OPINION

Capitalising on Africa's strengths

Matsi Modise, national executive director, South African Black Entrepreneurship Forum
Matsi Modise.jpg

As the African sun is on the rise, so too must it rise above historical obstacles and capitalise on Africa’s strengths.

It is time for Africa to appropriate the promise that has eluded it for generations – the exploitation of its natural resources (fertile land and abundant natural resources) for the benefit of its people. With 60% of the world’s arable land, Africa is destined to feed the world, writes Matsi Modise.

As the African Sun is on the rise, so too must it rise above historical obstacles and capitalise on Africa’s strengths. It is time for Africa to appropriate the promise that has eluded it for generations – the exploitation of its natural resources (fertile land and abundant natural resources) for the benefit of its people. With 60% of the world’s arable land, Africa is destined to feed the world!

A 19th century spiritual philosopher Jiddu Krishnamurti said “to understand is to transform what is”. To exploit our continent’s potential fully and understand its challenges is an imperative prerequisite to its transformation for the benefit of our people. Africans remain hungry both literally and figuratively because Africa is still hounded by food security challenges. Africans are also hungry for success, opportunities and empowerment.

No longer are Africans happy to be stigmatised as the ‘dark continent’ characterised by squalor, dysfunction, corrupt leadership and unemployment. South Africa has a static unemployment rate of 25.6 %, woefully above the continental average of 6%.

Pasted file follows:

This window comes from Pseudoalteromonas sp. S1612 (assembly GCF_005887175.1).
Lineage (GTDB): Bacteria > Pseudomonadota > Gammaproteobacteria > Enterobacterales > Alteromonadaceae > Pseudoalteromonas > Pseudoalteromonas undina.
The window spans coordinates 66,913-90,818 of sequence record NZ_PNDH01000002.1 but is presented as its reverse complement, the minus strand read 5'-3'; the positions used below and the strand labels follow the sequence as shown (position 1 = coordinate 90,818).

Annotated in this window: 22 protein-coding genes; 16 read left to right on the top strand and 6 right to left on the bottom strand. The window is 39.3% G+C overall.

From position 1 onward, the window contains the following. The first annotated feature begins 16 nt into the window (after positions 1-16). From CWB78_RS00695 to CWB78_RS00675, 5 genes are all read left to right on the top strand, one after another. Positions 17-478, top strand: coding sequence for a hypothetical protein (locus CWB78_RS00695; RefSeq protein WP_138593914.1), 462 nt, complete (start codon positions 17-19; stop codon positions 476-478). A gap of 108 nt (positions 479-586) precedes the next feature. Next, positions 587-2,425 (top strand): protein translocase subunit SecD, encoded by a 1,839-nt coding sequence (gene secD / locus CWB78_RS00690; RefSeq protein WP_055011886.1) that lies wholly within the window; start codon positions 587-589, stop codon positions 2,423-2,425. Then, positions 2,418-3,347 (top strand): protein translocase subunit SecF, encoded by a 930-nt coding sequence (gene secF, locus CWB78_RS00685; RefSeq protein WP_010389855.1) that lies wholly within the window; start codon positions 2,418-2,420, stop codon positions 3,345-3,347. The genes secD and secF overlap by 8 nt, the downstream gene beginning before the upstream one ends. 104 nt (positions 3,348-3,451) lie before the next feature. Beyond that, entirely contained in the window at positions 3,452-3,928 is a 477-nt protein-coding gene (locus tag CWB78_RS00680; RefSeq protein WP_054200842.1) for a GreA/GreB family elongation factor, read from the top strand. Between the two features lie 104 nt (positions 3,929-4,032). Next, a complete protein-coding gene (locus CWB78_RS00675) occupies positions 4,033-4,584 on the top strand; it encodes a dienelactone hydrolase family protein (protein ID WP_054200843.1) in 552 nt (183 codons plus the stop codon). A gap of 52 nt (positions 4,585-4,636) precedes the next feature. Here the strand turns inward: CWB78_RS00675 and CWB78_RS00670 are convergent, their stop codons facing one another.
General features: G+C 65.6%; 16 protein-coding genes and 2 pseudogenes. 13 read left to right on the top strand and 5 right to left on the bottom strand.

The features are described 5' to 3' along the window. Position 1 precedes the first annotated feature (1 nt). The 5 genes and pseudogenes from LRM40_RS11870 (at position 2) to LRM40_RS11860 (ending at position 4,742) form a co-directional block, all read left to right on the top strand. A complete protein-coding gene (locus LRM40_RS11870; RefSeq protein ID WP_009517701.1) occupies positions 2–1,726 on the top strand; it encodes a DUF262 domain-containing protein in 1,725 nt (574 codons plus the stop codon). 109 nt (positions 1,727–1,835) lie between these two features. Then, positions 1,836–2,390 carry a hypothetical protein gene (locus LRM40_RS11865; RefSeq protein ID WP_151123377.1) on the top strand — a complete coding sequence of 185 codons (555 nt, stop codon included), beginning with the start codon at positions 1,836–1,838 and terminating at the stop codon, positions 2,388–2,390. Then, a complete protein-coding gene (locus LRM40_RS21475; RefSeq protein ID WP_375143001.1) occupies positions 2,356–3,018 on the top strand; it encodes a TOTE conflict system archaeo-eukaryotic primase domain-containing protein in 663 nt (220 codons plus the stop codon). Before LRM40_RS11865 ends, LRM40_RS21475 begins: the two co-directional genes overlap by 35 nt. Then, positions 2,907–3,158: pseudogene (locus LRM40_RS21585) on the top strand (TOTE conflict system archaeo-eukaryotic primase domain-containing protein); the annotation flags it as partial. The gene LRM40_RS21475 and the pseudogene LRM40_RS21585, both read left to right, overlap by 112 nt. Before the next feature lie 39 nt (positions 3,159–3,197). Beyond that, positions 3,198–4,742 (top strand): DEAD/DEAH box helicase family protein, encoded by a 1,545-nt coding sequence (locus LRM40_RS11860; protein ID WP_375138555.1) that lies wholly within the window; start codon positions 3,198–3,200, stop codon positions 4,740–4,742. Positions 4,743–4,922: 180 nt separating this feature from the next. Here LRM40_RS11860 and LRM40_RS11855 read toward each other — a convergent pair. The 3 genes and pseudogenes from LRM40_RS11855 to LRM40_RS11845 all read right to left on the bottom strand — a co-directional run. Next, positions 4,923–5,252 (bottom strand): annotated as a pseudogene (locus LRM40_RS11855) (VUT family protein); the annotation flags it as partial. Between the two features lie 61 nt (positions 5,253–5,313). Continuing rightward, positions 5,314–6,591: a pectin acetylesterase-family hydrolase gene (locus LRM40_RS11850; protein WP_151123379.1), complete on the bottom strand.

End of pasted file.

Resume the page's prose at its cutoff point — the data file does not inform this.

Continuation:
As an underdeveloped continent, with approximately one billion people, Africa presents immense opportunities. Our capital flows out in streams to irrigate the whole system of the Western economy. A total of 52% of the gold in Fort Knox at this moment, where the USA stores its bullion, originated from Africa.

Africans need to see Africa as a potential and viable market and need to start creating generations of African multi-national corporations. Africa needs to feed its own people, as plentiful natural resources exist in this place we call home. To achieve this will not be an easy undertaking, but will certainly take a cohesive continental effort and a rigorous culture of entrepreneurship to exist.

Entrepreneurs shape the future, they produce solutions and they are constantly challenging the status quo. Entrepreneurs are risk-takers who pursue opportunities that others may fail to recognise.

Entrepreneurs create something out of nothing and they will be the continent’s required ‘game changers’. They will transform this continent into one that beneficiates its resources – human and natural. They will create new markets, new value and unlock new wealth.

The new and the old generation of African leaders must acknowledge the significant impact that entrepreneurs have on the continent’s development. They must not deprive them of a decent education system. The fundamentals of business, investments, corporate governance and business ethics are principal learnings that future captains of industry and business owners need to be familiar with.

African leaders cannot ignore the fact that they must harness a knowledge and technology–based continental economy. As six of the ten fastest growing economies exist in Sub-Saharan Africa and also as Africa has the youngest population in the world, more resources should be invested in youth enterprise development initiatives that will create a continental culture of job creators.

What Haile Salassie, Ethiopian emperor, said 50 years ago, at the founding Conference of the Organisation of African Unity, remains to this day, a defining statement in terms of what Africa must do to realise her full potential. This includes the achievement of her unity, the defence of her independence, the implementation of an independent development programme and constructing a policy in favour of the emancipation of the ordinary African people from poverty and underdevelopment.

The rise of the Pan-African entrepreneur will facilitate Africa’s rising. If we do not develop our own continent, who then shall do it for us? We need to unite as a continent, work as one force and speak with one voice.

Matsi Modise, national executive director, South African Black Entrepreneurship Forum

 

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